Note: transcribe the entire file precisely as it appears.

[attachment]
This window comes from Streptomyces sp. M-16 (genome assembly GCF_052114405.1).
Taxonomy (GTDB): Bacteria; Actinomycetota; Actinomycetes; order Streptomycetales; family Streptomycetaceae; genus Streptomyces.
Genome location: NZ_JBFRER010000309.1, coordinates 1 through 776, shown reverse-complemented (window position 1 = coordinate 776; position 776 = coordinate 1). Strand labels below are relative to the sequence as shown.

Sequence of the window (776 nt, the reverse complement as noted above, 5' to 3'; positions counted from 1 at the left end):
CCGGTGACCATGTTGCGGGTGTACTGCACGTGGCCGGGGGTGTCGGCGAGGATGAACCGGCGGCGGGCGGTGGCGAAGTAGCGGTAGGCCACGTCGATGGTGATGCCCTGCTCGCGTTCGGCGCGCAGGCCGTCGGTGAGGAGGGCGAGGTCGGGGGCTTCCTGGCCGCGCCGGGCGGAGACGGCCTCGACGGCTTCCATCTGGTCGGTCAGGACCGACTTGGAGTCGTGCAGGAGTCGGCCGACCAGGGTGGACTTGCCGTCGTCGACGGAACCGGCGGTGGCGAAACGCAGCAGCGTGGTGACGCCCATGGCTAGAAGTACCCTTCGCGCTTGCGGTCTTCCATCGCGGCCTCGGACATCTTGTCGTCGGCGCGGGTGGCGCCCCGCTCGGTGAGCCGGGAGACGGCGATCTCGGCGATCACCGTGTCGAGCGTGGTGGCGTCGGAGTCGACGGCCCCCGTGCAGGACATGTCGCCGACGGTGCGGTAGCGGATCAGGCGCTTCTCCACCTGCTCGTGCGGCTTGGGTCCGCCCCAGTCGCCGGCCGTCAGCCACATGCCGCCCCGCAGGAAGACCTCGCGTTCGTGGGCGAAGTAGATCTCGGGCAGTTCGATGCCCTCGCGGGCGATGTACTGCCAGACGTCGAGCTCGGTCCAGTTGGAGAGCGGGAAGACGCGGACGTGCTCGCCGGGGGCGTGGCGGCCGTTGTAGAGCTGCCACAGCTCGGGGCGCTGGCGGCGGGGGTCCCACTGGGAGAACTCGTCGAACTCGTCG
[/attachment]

This window comes from Streptomyces sp. M-16 (genome assembly GCF_052114405.1).
Taxonomy (GTDB): Bacteria; Actinomycetota; Actinomycetes; order Streptomycetales; family Streptomycetaceae; genus Streptomyces.
Genome location: NZ_JBFRER010000309.1, coordinates 1 through 776, shown reverse-complemented (window position 1 = coordinate 776; position 776 = coordinate 1). Strand labels below are relative to the sequence as shown.

Sequence of the window (776 nt, the reverse complement as noted above, 5' to 3'; positions counted from 1 at the left end):
CCGGTGACCATGTTGCGGGTGTACTGCACGTGGCCGGGGGTGTCGGCGAGGATGAACCGGCGGCGGGCGGTGGCGAAGTAGCGGTAGGCCACGTCGATGGTGATGCCCTGCTCGCGTTCGGCGCGCAGGCCGTCGGTGAGGAGGGCGAGGTCGGGGGCTTCCTGGCCGCGCCGGGCGGAGACGGCCTCGACGGCTTCCATCTGGTCGGTCAGGACCGACTTGGAGTCGTGCAGGAGTCGGCCGACCAGGGTGGACTTGCCGTCGTCGACGGAACCGGCGGTGGCGAAACGCAGCAGCGTGGTGACGCCCATGGCTAGAAGTACCCTTCGCGCTTGCGGTCTTCCATCGCGGCCTCGGACATCTTGTCGTCGGCGCGGGTGGCGCCCCGCTCGGTGAGCCGGGAGACGGCGATCTCGGCGATCACCGTGTCGAGCGTGGTGGCGTCGGAGTCGACGGCCCCCGTGCAGGACATGTCGCCGACGGTGCGGTAGCGGATCAGGCGCTTCTCCACCTGCTCGTGCGGCTTGGGTCCGCCCCAGTCGCCGGCCGTCAGCCACATGCCGCCCCGCAGGAAGACCTCGCGTTCGTGGGCGAAGTAGATCTCGGGCAGTTCGATGCCCTCGCGGGCGATGTACTGCCAGACGTCGAGCTCGGTCCAGTTGGAGAGCGGGAAGACGCGGACGTGCTCGCCGGGGGCGTGGCGGCCGTTGTAGAGCTGCCACAGCTCGGGGCGCTGGCGGCGGGGGTCCCACTGGGAGAACTCGTCGAACTCGTCG